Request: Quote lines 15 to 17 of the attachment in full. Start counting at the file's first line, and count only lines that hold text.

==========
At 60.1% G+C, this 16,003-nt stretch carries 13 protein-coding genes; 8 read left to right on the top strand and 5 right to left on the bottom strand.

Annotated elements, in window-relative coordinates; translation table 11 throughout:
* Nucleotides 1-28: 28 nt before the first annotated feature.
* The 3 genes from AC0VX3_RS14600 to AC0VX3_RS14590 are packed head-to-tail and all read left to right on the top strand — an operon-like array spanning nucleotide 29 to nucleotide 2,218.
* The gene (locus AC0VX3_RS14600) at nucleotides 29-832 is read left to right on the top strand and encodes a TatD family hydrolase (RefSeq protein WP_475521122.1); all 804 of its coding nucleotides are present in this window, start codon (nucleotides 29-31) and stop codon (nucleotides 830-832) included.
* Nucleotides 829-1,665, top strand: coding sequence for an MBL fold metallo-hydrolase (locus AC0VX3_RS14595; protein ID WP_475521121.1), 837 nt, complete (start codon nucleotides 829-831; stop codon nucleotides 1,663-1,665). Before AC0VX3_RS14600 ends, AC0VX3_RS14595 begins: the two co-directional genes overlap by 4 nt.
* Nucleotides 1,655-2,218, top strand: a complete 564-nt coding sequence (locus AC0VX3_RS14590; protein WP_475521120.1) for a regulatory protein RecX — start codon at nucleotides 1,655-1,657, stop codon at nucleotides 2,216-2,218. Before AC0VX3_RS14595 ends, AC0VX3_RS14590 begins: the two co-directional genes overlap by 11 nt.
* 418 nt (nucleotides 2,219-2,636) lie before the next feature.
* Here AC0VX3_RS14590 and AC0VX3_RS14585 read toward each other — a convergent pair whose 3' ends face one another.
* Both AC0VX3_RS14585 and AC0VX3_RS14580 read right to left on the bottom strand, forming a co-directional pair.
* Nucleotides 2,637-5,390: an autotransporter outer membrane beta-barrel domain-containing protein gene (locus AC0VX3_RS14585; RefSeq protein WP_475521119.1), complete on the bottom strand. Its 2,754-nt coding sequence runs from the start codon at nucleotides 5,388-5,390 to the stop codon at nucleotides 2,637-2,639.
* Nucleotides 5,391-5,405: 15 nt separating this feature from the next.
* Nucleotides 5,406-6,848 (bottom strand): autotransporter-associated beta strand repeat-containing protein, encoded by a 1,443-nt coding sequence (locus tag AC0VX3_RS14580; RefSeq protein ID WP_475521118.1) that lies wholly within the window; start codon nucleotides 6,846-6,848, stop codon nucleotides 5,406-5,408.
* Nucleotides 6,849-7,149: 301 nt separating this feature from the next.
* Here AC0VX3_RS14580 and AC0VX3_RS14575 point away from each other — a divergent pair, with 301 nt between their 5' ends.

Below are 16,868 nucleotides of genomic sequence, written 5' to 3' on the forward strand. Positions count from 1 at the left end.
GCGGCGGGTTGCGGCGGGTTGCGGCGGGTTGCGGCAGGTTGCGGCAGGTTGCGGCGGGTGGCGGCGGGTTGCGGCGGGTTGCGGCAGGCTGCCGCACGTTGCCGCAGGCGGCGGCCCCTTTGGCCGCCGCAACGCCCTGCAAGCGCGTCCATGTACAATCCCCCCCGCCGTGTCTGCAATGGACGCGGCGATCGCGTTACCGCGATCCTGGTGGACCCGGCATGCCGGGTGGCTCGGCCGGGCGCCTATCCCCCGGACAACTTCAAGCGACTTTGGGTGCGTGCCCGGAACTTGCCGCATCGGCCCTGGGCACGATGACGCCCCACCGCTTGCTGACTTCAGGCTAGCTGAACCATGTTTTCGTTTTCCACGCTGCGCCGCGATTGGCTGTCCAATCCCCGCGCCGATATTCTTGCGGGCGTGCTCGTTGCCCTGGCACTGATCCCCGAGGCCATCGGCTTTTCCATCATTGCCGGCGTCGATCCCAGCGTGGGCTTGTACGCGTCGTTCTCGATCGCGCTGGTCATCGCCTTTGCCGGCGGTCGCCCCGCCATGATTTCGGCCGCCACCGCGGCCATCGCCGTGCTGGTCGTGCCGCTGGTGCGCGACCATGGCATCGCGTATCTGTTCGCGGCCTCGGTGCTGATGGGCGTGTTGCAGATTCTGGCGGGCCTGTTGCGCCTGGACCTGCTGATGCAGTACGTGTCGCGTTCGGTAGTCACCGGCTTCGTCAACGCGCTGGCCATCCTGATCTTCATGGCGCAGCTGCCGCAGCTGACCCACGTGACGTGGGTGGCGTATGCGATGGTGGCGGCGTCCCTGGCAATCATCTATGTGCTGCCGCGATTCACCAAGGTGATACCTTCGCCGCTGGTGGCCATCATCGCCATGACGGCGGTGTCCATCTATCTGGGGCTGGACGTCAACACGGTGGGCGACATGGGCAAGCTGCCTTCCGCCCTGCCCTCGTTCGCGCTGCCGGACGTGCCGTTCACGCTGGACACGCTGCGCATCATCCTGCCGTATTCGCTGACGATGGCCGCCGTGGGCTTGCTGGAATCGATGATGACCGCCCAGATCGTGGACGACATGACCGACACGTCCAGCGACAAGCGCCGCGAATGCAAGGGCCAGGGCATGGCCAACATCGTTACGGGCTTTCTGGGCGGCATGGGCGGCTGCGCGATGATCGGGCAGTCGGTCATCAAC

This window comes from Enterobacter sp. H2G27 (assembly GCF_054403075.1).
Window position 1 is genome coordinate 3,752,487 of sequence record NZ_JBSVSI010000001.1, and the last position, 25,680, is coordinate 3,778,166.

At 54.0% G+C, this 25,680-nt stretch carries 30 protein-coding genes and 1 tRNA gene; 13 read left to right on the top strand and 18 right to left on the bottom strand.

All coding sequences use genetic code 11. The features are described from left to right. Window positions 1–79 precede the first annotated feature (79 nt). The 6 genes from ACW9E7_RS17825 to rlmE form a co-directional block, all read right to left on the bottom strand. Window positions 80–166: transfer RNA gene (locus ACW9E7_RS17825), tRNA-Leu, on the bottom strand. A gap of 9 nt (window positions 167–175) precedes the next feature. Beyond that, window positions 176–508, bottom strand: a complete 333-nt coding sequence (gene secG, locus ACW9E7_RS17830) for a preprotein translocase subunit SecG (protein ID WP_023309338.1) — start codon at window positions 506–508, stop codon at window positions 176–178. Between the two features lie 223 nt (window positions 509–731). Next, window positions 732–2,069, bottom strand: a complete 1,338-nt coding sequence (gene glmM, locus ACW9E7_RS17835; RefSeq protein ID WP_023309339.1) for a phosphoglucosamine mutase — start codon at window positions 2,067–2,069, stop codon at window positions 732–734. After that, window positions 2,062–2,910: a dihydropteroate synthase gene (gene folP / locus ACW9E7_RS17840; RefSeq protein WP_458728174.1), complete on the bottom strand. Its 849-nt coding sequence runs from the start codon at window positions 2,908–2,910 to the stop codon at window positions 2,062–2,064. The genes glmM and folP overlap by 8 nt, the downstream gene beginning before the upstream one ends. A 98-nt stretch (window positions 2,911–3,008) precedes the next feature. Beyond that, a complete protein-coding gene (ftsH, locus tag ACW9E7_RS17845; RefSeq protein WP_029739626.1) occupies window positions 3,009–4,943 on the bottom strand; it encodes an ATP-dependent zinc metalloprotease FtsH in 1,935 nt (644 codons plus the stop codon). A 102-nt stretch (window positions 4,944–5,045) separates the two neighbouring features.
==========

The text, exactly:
* Here AC0VX3_RS14580 and AC0VX3_RS14575 point away from each other — a divergent pair, with 301 nt between their 5' ends.

Below are 16,868 nucleotides of genomic sequence, written 5' to 3' on the forward strand. Positions count from 1 at the left end.
GCGGCGGGTTGCGGCGGGTTGCGGCGGGTTGCGGCAGGTTGCGGCAGGTTGCGGCGGGTGGCGGCGGGTTGCGGCGGGTTGCGGCAGGCTGCCGCACGTTGCCGCAGGCGGCGGCCCCTTTGGCCGCCGCAACGCCCTGCAAGCGCGTCCATGTACAATCCCCCCCGCCGTGTCTGCAATGGACGCGGCGATCGCGTTACCGCGATCCTGGTGGACCCGGCATGCCGGGTGGCTCGGCCGGGCGCCTATCCCCCGGACAACTTCAAGCGACTTTGGGTGCGTGCCCGGAACTTGCCGCATCGGCCCTGGGCACGATGACGCCCCACCGCTTGCTGACTTCAGGCTAGCTGAACCATGTTTTCGTTTTCCACGCTGCGCCGCGATTGGCTGTCCAATCCCCGCGCCGATATTCTTGCGGGCGTGCTCGTTGCCCTGGCACTGATCCCCGAGGCCATCGGCTTTTCCATCATTGCCGGCGTCGATCCCAGCGTGGGCTTGTACGCGTCGTTCTCGATCGCGCTGGTCATCGCCTTTGCCGGCGGTCGCCCCGCCATGATTTCGGCCGCCACCGCGGCCATCGCCGTGCTGGTCGTGCCGCTGGTGCGCGACCATGGCATCGCGTATCTGTTCGCGGCCTCGGTGCTGATGGGCGTGTTGCAGATTCTGGCGGGCCTGTTGCGCCTGGACCTGCTGATGCAGTACGTGTCGCGTTCGGTAGTCACCGGCTTCGTCAACGCGCTGGCCATCCTGATCTTCATGGCGCAGCTGCCGCAGCTGACCCACGTGACGTGGGTGGCGTATGCGATGGTGGCGGCGTCCCTGGCAATCATCTATGTGCTGCCGCGATTCACCAAGGTGATACCTTCGCCGCTGGTGGCCATCATCGCCATGACGGCGGTGTCCATCTATCTGGGGCTGGACGTCAACACGGTGGGCGACATGGGCAAGCTGCCTTCCGCCCTGCCCTCGTTCGCGCTGCCGGACGTGCCGTTCACGCTGGACACGCTGCGCATCATCCTGCCGTATTCGCTGACGATGGCCGCCGTGGGCTTGCTGGAATCGATGATGACCGCCCAGATCGTGGACGACATGACCGACACGTCCAGCGACAAGCGCCGCGAATGCAAGGGCCAGGGCATGGCCAACATCGTTACGGGCTTTCTGGGCGGCATGGGCGGCTGCGCGATGATCGGGCAGTCGGTCATCAAC